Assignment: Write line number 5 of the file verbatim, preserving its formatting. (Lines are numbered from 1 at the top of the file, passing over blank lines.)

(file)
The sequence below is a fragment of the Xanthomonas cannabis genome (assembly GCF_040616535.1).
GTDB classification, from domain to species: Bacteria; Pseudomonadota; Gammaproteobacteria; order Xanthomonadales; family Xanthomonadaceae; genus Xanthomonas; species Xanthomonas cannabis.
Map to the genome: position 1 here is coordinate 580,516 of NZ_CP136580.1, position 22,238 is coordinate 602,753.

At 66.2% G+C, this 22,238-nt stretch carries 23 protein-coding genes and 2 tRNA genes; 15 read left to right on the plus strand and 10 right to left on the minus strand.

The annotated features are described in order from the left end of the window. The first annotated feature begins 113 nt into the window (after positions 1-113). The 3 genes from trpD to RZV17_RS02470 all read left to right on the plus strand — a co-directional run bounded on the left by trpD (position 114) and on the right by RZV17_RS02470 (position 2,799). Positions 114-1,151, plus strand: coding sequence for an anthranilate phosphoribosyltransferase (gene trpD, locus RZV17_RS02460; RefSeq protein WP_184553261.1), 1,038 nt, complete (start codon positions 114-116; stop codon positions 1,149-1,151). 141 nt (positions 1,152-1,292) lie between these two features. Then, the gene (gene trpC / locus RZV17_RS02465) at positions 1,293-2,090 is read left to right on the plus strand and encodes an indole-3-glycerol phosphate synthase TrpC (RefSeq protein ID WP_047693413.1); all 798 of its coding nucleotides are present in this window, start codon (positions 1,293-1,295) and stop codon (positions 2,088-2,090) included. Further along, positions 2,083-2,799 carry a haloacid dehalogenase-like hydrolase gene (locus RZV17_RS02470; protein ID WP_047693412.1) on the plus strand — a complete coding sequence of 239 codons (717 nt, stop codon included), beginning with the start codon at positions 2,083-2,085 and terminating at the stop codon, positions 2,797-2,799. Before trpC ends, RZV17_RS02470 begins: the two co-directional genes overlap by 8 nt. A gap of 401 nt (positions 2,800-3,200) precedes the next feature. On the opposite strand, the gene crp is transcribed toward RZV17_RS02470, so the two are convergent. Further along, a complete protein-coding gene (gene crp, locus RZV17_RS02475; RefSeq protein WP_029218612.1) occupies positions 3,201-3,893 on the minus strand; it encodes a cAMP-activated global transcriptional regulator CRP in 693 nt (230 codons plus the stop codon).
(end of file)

The annotated features are described in order from the left end of the window. The first annotated feature begins 113 nt into the window (after positions 1-113). The 3 genes from trpD to RZV17_RS02470 all read left to right on the plus strand — a co-directional run bounded on the left by trpD (position 114) and on the right by RZV17_RS02470 (position 2,799). Positions 114-1,151, plus strand: coding sequence for an anthranilate phosphoribosyltransferase (gene trpD, locus RZV17_RS02460; RefSeq protein WP_184553261.1), 1,038 nt, complete (start codon positions 114-116; stop codon positions 1,149-1,151). 141 nt (positions 1,152-1,292) lie between these two features. Then, the gene (gene trpC / locus RZV17_RS02465) at positions 1,293-2,090 is read left to right on the plus strand and encodes an indole-3-glycerol phosphate synthase TrpC (RefSeq protein ID WP_047693413.1); all 798 of its coding nucleotides are present in this window, start codon (positions 1,293-1,295) and stop codon (positions 2,088-2,090) included. Further along, positions 2,083-2,799 carry a haloacid dehalogenase-like hydrolase gene (locus RZV17_RS02470; protein ID WP_047693412.1) on the plus strand — a complete coding sequence of 239 codons (717 nt, stop codon included), beginning with the start codon at positions 2,083-2,085 and terminating at the stop codon, positions 2,797-2,799. Before trpC ends, RZV17_RS02470 begins: the two co-directional genes overlap by 8 nt. A gap of 401 nt (positions 2,800-3,200) precedes the next feature. On the opposite strand, the gene crp is transcribed toward RZV17_RS02470, so the two are convergent. Further along, a complete protein-coding gene (gene crp, locus RZV17_RS02475; RefSeq protein WP_029218612.1) occupies positions 3,201-3,893 on the minus strand; it encodes a cAMP-activated global transcriptional regulator CRP in 693 nt (230 codons plus the stop codon).